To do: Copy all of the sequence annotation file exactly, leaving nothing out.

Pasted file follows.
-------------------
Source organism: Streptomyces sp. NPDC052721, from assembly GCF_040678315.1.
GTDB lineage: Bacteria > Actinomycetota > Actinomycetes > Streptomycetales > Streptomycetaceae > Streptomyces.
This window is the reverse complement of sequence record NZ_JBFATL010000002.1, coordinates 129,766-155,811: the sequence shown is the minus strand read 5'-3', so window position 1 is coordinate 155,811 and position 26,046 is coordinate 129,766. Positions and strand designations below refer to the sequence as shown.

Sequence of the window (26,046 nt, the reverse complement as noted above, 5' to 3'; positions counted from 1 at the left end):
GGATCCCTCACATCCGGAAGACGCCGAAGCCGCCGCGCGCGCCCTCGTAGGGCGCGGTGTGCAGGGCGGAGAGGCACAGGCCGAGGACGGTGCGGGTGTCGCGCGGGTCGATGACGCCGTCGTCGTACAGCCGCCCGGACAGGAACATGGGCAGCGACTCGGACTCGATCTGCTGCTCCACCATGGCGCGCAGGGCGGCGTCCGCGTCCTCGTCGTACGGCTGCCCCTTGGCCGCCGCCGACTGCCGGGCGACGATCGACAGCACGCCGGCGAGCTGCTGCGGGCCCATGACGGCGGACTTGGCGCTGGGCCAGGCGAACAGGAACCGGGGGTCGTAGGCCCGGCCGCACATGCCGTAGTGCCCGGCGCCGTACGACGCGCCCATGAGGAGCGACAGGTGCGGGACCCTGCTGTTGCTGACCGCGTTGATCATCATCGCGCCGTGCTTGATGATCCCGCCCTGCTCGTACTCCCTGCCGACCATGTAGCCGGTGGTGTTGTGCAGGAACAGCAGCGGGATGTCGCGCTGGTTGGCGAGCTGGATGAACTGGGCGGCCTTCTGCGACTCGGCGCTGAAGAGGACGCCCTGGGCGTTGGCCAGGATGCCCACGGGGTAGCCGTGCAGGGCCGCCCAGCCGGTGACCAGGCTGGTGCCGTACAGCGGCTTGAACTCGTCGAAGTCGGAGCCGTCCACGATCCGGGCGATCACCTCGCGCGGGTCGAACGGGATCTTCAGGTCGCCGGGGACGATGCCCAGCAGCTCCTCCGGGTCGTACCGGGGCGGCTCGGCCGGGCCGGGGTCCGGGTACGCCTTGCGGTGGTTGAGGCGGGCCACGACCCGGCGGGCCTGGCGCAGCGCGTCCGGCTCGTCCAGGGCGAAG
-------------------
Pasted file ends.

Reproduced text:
Source organism: Streptomyces sp. NPDC052721, from assembly GCF_040678315.1.
GTDB lineage: Bacteria > Actinomycetota > Actinomycetes > Streptomycetales > Streptomycetaceae > Streptomyces.
This window is the reverse complement of sequence record NZ_JBFATL010000002.1, coordinates 129,766-155,811: the sequence shown is the minus strand read 5'-3', so window position 1 is coordinate 155,811 and position 26,046 is coordinate 129,766. Positions and strand designations below refer to the sequence as shown.

Sequence of the window (26,046 nt, the reverse complement as noted above, 5' to 3'; positions counted from 1 at the left end):
GGATCCCTCACATCCGGAAGACGCCGAAGCCGCCGCGCGCGCCCTCGTAGGGCGCGGTGTGCAGGGCGGAGAGGCACAGGCCGAGGACGGTGCGGGTGTCGCGCGGGTCGATGACGCCGTCGTCGTACAGCCGCCCGGACAGGAACATGGGCAGCGACTCGGACTCGATCTGCTGCTCCACCATGGCGCGCAGGGCGGCGTCCGCGTCCTCGTCGTACGGCTGCCCCTTGGCCGCCGCCGACTGCCGGGCGACGATCGACAGCACGCCGGCGAGCTGCTGCGGGCCCATGACGGCGGACTTGGCGCTGGGCCAGGCGAACAGGAACCGGGGGTCGTAGGCCCGGCCGCACATGCCGTAGTGCCCGGCGCCGTACGACGCGCCCATGAGGAGCGACAGGTGCGGGACCCTGCTGTTGCTGACCGCGTTGATCATCATCGCGCCGTGCTTGATGATCCCGCCCTGCTCGTACTCCCTGCCGACCATGTAGCCGGTGGTGTTGTGCAGGAACAGCAGCGGGATGTCGCGCTGGTTGGCGAGCTGGATGAACTGGGCGGCCTTCTGCGACTCGGCGCTGAAGAGGACGCCCTGGGCGTTGGCCAGGATGCCCACGGGGTAGCCGTGCAGGGCCGCCCAGCCGGTGACCAGGCTGGTGCCGTACAGCGGCTTGAACTCGTCGAAGTCGGAGCCGTCCACGATCCGGGCGATCACCTCGCGCGGGTCGAACGGGATCTTCAGGTCGCCGGGGACGATGCCCAGCAGCTCCTCCGGGTCGTACCGGGGCGGCTCGGCCGGGCCGGGGTCCGGGTACGCCTTGCGGTGGTTGAGGCGGGCCACGACCCGGCGGGCCTGGCGCAGCGCGTCCGGCTCGTCCAGGGCGAAG